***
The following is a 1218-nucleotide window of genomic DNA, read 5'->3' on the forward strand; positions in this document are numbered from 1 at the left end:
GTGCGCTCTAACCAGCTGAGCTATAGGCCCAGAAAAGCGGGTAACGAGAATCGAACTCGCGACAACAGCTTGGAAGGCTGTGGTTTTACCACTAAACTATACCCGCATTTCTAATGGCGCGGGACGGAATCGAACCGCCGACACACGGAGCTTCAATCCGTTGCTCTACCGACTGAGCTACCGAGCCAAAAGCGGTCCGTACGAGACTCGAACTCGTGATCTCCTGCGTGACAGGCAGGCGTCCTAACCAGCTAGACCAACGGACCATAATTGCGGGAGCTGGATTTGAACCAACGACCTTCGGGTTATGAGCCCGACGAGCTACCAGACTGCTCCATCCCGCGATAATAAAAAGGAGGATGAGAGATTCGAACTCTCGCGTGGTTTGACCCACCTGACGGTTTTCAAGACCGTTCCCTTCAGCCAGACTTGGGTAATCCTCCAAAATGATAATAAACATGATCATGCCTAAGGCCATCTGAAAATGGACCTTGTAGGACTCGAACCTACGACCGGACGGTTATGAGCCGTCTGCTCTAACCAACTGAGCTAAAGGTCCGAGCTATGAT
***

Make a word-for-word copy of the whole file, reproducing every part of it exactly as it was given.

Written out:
The following is a 1218-nucleotide window of genomic DNA, read 5'->3' on the forward strand; positions in this document are numbered from 1 at the left end:
GTGCGCTCTAACCAGCTGAGCTATAGGCCCAGAAAAGCGGGTAACGAGAATCGAACTCGCGACAACAGCTTGGAAGGCTGTGGTTTTACCACTAAACTATACCCGCATTTCTAATGGCGCGGGACGGAATCGAACCGCCGACACACGGAGCTTCAATCCGTTGCTCTACCGACTGAGCTACCGAGCCAAAAGCGGTCCGTACGAGACTCGAACTCGTGATCTCCTGCGTGACAGGCAGGCGTCCTAACCAGCTAGACCAACGGACCATAATTGCGGGAGCTGGATTTGAACCAACGACCTTCGGGTTATGAGCCCGACGAGCTACCAGACTGCTCCATCCCGCGATAATAAAAAGGAGGATGAGAGATTCGAACTCTCGCGTGGTTTGACCCACCTGACGGTTTTCAAGACCGTTCCCTTCAGCCAGACTTGGGTAATCCTCCAAAATGATAATAAACATGATCATGCCTAAGGCCATCTGAAAATGGACCTTGTAGGACTCGAACCTACGACCGGACGGTTATGAGCCGTCTGCTCTAACCAACTGAGCTAAAGGTCCGAGCTATGAT